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Posts Tagged ‘geode’

Using the Smith Little Torch to Solder Jewelry

November 2, 2011 1 comment

Earlier this year, I started working with a small butane pencil torch, soldering small prong style settings and wire.  It opened up a whole new world of jewelry design, and I was instantly hooked!   After about five months of getting comfortable with soldering and a few classes at Dougherty Arts Center and Creative Side, I decided to upgrade to the Smith Little Torch, using acetylene and oxygen gas.  I asked around for several weeks, and this torch came up over and over again!  The torch itself is only about $200, but once you buy the tanks and gas, it quickly goes up to just under $500.  But well worth it!  This little guy can do detailed work, but also gets VERY hot, making it capable of all kinds of projects.  I’m getting a better feel for using it now, and if you are curious about this torch, don’t hesitate to comment!

The Lavender Druzy Necklace is one of my earlier soldered pieces,  created with the pencil butane torch.

Lavender Druzy Necklace

And now I have the right tool to solder more complicated bezel settings with the Smith Little Torch (Apatite, Picasso Jasper, and Plum Druzy Necklaces below).

Apatite Necklace in Sterling Silver

Picasso Jasper Necklace

Plum Druzy Agate Necklace

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Loving Labradorite!

December 13, 2010 Leave a comment

Recently I’ve started using Labradorite in my jewelry, and I’ve fallen madly in love! The shimmering greens and blues are like no other stone, and it has a naturally luxe quality.  It is a mineral whose charm is not fully noticed and may be overlooked if not viewed from the proper position. It might be seen generally as a dull, dark looking mineral, until the colorful shiller is observed glowing on the surface. Labradorite can produce a colorful play of light across cleavage planes and in sliced sections called labradorescence. The usually intense colors range from the typical blues and violets through greens, yellows and oranges. Some rare specimens display all these colors simultaneously.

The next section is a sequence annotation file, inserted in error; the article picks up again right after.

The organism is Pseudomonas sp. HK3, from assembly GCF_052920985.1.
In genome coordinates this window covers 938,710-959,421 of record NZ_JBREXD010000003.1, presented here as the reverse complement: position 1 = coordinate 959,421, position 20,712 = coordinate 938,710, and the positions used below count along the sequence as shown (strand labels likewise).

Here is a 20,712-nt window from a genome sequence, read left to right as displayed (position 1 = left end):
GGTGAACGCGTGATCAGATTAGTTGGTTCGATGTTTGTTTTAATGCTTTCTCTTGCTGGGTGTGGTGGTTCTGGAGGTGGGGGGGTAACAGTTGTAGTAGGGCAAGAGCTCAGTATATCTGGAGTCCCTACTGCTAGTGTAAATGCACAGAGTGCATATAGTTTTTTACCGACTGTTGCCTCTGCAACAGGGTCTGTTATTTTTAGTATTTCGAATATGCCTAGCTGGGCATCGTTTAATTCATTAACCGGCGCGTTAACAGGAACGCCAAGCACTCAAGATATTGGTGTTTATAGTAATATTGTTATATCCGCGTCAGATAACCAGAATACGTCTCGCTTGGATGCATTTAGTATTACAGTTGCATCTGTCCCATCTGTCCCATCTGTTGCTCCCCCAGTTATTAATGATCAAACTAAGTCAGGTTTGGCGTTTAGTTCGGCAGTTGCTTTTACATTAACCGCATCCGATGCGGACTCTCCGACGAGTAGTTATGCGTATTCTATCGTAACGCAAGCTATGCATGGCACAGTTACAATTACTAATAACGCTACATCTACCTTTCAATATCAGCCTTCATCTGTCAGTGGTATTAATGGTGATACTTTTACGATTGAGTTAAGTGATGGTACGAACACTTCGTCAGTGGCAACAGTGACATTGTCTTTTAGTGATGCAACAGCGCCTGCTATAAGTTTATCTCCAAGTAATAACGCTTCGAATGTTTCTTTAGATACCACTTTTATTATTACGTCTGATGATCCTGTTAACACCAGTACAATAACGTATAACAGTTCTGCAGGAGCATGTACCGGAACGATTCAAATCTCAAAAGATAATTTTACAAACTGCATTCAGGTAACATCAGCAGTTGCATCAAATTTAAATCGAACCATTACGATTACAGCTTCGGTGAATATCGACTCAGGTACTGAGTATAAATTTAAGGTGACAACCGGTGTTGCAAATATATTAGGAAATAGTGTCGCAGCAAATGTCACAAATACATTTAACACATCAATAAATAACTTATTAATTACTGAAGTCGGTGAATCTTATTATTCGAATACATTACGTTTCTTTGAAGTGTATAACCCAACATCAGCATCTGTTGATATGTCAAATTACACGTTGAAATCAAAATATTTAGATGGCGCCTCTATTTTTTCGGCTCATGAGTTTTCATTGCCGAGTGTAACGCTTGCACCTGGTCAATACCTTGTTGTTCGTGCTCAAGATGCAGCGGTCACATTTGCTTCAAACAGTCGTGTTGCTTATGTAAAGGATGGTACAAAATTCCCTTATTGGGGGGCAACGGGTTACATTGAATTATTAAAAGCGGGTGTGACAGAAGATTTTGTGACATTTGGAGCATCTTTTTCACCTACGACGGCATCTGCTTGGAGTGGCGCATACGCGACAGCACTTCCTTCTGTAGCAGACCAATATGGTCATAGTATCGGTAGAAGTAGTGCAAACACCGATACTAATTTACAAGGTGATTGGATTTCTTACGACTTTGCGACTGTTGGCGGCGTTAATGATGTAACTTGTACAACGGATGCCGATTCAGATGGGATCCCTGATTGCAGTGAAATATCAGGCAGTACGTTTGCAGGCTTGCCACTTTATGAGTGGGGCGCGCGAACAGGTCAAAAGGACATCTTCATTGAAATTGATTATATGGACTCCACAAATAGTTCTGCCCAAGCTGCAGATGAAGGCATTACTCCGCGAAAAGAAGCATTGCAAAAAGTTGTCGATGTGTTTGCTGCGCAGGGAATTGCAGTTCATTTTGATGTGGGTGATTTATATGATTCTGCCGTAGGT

The color display is from lamellar intergrowths inside the crystal. These intergrowths result from compatible chemistries at high temperatures becoming incompatible at lower temperatures and thus a separating and layering of these two phases. The resulting color effect is caused by a ray of light entering a layer and being refracted back and forth by deeper layers. This refracted ray is slowed by the extra travel through the layers and mixes with other rays to produce a light ray coming out that has a different wavelength than when it went in.

See these and others at http://jguilddesigns.etsy.com!

Love sparkling druzy as much as I do??!

August 9, 2010 Leave a comment

This lovely pink druzy agate stone is wire wrapped with 14k gold filled wire and hangs on a short delicate 14k gold filled chain. A very unique druzy crystal that glitters like a million diamonds in the sun!

This stone was imported from Brazil and hand selected for its quality and color. It may look delicate, but agate is actually quite hard. I’ve never seen druzy this lovely shade of pink (this stone is completely natural and NOT dyed), making this necklace absolutely ONE OF A KIND!

Love sparkling druzy?! Check out similar necklaces here http://www.jguilddesigns.etsy.com  under shop section Agate/Druzy/Quartz.